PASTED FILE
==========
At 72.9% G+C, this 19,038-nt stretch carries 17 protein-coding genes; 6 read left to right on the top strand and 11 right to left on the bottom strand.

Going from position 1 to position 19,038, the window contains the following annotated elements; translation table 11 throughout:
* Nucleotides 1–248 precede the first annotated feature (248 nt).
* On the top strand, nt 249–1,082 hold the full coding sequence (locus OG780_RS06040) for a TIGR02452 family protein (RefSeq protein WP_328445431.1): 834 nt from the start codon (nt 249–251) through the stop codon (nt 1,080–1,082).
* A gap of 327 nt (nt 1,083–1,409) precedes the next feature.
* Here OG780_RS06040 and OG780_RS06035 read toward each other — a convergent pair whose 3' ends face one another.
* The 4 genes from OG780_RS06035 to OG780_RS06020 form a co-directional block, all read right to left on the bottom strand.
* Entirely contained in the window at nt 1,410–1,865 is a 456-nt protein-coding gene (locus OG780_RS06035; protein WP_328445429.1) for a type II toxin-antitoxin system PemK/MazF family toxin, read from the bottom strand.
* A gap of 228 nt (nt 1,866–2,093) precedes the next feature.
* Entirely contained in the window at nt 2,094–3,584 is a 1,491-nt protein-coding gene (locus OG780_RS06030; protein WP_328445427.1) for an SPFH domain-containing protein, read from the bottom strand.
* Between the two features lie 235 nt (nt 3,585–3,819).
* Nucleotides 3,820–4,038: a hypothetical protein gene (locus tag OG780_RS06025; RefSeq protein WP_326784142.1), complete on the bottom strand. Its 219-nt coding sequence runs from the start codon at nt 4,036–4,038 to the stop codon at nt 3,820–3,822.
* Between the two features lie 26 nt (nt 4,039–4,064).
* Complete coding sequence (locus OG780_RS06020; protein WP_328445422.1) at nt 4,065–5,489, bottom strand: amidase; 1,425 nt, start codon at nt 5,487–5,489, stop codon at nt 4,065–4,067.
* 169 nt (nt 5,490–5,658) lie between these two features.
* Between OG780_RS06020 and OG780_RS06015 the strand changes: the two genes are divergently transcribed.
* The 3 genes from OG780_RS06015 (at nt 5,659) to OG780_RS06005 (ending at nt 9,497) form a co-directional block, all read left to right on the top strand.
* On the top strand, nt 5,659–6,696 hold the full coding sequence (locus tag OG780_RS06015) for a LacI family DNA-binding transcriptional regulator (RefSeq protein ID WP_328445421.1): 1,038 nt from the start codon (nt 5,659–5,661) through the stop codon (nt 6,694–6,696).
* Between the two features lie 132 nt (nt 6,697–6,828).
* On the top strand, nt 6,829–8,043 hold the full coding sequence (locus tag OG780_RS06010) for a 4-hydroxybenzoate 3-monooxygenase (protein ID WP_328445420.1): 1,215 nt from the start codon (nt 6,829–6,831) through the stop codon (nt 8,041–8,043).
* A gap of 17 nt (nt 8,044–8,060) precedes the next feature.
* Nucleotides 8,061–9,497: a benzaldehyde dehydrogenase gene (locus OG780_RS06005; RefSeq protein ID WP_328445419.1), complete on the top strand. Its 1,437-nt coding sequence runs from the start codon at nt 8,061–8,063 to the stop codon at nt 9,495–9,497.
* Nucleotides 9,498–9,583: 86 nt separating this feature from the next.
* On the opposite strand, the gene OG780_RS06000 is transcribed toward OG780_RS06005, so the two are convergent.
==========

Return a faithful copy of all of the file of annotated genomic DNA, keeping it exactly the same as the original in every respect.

At 72.9% G+C, this 19,038-nt stretch carries 17 protein-coding genes; 6 read left to right on the top strand and 11 right to left on the bottom strand.

Going from position 1 to position 19,038, the window contains the following annotated elements; translation table 11 throughout:
* Nucleotides 1–248 precede the first annotated feature (248 nt).
* On the top strand, nt 249–1,082 hold the full coding sequence (locus OG780_RS06040) for a TIGR02452 family protein (RefSeq protein WP_328445431.1): 834 nt from the start codon (nt 249–251) through the stop codon (nt 1,080–1,082).
* A gap of 327 nt (nt 1,083–1,409) precedes the next feature.
* Here OG780_RS06040 and OG780_RS06035 read toward each other — a convergent pair whose 3' ends face one another.
* The 4 genes from OG780_RS06035 to OG780_RS06020 form a co-directional block, all read right to left on the bottom strand.
* Entirely contained in the window at nt 1,410–1,865 is a 456-nt protein-coding gene (locus OG780_RS06035; protein WP_328445429.1) for a type II toxin-antitoxin system PemK/MazF family toxin, read from the bottom strand.
* A gap of 228 nt (nt 1,866–2,093) precedes the next feature.
* Entirely contained in the window at nt 2,094–3,584 is a 1,491-nt protein-coding gene (locus OG780_RS06030; protein WP_328445427.1) for an SPFH domain-containing protein, read from the bottom strand.
* Between the two features lie 235 nt (nt 3,585–3,819).
* Nucleotides 3,820–4,038: a hypothetical protein gene (locus tag OG780_RS06025; RefSeq protein WP_326784142.1), complete on the bottom strand. Its 219-nt coding sequence runs from the start codon at nt 4,036–4,038 to the stop codon at nt 3,820–3,822.
* Between the two features lie 26 nt (nt 4,039–4,064).
* Complete coding sequence (locus OG780_RS06020; protein WP_328445422.1) at nt 4,065–5,489, bottom strand: amidase; 1,425 nt, start codon at nt 5,487–5,489, stop codon at nt 4,065–4,067.
* 169 nt (nt 5,490–5,658) lie between these two features.
* Between OG780_RS06020 and OG780_RS06015 the strand changes: the two genes are divergently transcribed.
* The 3 genes from OG780_RS06015 (at nt 5,659) to OG780_RS06005 (ending at nt 9,497) form a co-directional block, all read left to right on the top strand.
* On the top strand, nt 5,659–6,696 hold the full coding sequence (locus tag OG780_RS06015) for a LacI family DNA-binding transcriptional regulator (RefSeq protein ID WP_328445421.1): 1,038 nt from the start codon (nt 5,659–5,661) through the stop codon (nt 6,694–6,696).
* Between the two features lie 132 nt (nt 6,697–6,828).
* On the top strand, nt 6,829–8,043 hold the full coding sequence (locus tag OG780_RS06010) for a 4-hydroxybenzoate 3-monooxygenase (protein ID WP_328445420.1): 1,215 nt from the start codon (nt 6,829–6,831) through the stop codon (nt 8,041–8,043).
* A gap of 17 nt (nt 8,044–8,060) precedes the next feature.
* Nucleotides 8,061–9,497: a benzaldehyde dehydrogenase gene (locus OG780_RS06005; RefSeq protein ID WP_328445419.1), complete on the top strand. Its 1,437-nt coding sequence runs from the start codon at nt 8,061–8,063 to the stop codon at nt 9,495–9,497.
* Nucleotides 9,498–9,583: 86 nt separating this feature from the next.
* On the opposite strand, the gene OG780_RS06000 is transcribed toward OG780_RS06005, so the two are convergent.